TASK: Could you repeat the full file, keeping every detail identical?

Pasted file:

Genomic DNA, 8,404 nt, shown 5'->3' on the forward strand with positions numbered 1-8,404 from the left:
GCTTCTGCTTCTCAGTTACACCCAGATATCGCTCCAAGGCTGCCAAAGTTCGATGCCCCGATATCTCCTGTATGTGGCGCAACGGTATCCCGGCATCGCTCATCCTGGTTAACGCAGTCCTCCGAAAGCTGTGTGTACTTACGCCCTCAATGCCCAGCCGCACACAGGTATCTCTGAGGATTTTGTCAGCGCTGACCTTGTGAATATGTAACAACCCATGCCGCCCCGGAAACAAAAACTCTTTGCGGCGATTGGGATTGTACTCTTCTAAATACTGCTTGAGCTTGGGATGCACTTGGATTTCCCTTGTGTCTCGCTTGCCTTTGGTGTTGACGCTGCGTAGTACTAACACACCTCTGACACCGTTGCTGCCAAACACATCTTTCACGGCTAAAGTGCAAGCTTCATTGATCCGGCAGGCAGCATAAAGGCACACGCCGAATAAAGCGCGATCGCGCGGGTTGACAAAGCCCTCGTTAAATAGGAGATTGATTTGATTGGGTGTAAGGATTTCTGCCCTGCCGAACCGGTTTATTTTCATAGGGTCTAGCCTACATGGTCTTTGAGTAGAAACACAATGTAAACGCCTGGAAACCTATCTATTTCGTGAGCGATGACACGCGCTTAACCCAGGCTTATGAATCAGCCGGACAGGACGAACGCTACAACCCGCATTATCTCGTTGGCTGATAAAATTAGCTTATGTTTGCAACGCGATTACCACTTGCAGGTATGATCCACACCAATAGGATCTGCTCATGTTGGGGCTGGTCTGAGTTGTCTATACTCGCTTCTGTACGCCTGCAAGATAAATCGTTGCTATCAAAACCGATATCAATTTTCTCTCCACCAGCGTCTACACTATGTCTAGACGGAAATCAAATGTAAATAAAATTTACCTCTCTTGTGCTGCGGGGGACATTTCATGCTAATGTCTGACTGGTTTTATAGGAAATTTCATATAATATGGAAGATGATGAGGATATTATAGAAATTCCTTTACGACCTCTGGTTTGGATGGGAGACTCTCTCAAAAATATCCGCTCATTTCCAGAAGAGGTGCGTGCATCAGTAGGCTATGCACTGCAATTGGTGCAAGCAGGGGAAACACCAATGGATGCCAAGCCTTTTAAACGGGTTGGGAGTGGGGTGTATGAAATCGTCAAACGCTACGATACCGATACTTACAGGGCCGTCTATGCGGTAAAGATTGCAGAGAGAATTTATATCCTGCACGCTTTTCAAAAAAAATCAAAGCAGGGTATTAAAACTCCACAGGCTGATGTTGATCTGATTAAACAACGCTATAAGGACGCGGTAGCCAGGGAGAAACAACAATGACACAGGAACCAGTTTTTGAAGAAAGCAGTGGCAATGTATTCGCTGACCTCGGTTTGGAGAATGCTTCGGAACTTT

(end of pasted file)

Genomic DNA, 8,404 nt, shown 5'->3' on the forward strand with positions numbered 1-8,404 from the left:
GCTTCTGCTTCTCAGTTACACCCAGATATCGCTCCAAGGCTGCCAAAGTTCGATGCCCCGATATCTCCTGTATGTGGCGCAACGGTATCCCGGCATCGCTCATCCTGGTTAACGCAGTCCTCCGAAAGCTGTGTGTACTTACGCCCTCAATGCCCAGCCGCACACAGGTATCTCTGAGGATTTTGTCAGCGCTGACCTTGTGAATATGTAACAACCCATGCCGCCCCGGAAACAAAAACTCTTTGCGGCGATTGGGATTGTACTCTTCTAAATACTGCTTGAGCTTGGGATGCACTTGGATTTCCCTTGTGTCTCGCTTGCCTTTGGTGTTGACGCTGCGTAGTACTAACACACCTCTGACACCGTTGCTGCCAAACACATCTTTCACGGCTAAAGTGCAAGCTTCATTGATCCGGCAGGCAGCATAAAGGCACACGCCGAATAAAGCGCGATCGCGCGGGTTGACAAAGCCCTCGTTAAATAGGAGATTGATTTGATTGGGTGTAAGGATTTCTGCCCTGCCGAACCGGTTTATTTTCATAGGGTCTAGCCTACATGGTCTTTGAGTAGAAACACAATGTAAACGCCTGGAAACCTATCTATTTCGTGAGCGATGACACGCGCTTAACCCAGGCTTATGAATCAGCCGGACAGGACGAACGCTACAACCCGCATTATCTCGTTGGCTGATAAAATTAGCTTATGTTTGCAACGCGATTACCACTTGCAGGTATGATCCACACCAATAGGATCTGCTCATGTTGGGGCTGGTCTGAGTTGTCTATACTCGCTTCTGTACGCCTGCAAGATAAATCGTTGCTATCAAAACCGATATCAATTTTCTCTCCACCAGCGTCTACACTATGTCTAGACGGAAATCAAATGTAAATAAAATTTACCTCTCTTGTGCTGCGGGGGACATTTCATGCTAATGTCTGACTGGTTTTATAGGAAATTTCATATAATATGGAAGATGATGAGGATATTATAGAAATTCCTTTACGACCTCTGGTTTGGATGGGAGACTCTCTCAAAAATATCCGCTCATTTCCAGAAGAGGTGCGTGCATCAGTAGGCTATGCACTGCAATTGGTGCAAGCAGGGGAAACACCAATGGATGCCAAGCCTTTTAAACGGGTTGGGAGTGGGGTGTATGAAATCGTCAAACGCTACGATACCGATACTTACAGGGCCGTCTATGCGGTAAAGATTGCAGAGAGAATTTATATCCTGCACGCTTTTCAAAAAAAATCAAAGCAGGGTATTAAAACTCCACAGGCTGATGTTGATCTGATTAAACAACGCTATAAGGACGCGGTAGCCAGGGAGAAACAACAATGACACAGGAACCAGTTTTTGAAGAAAGCAGTGGCAATGTATTCGCTGACCTCGGTTTGGAGAATGCTTCGGAACTTT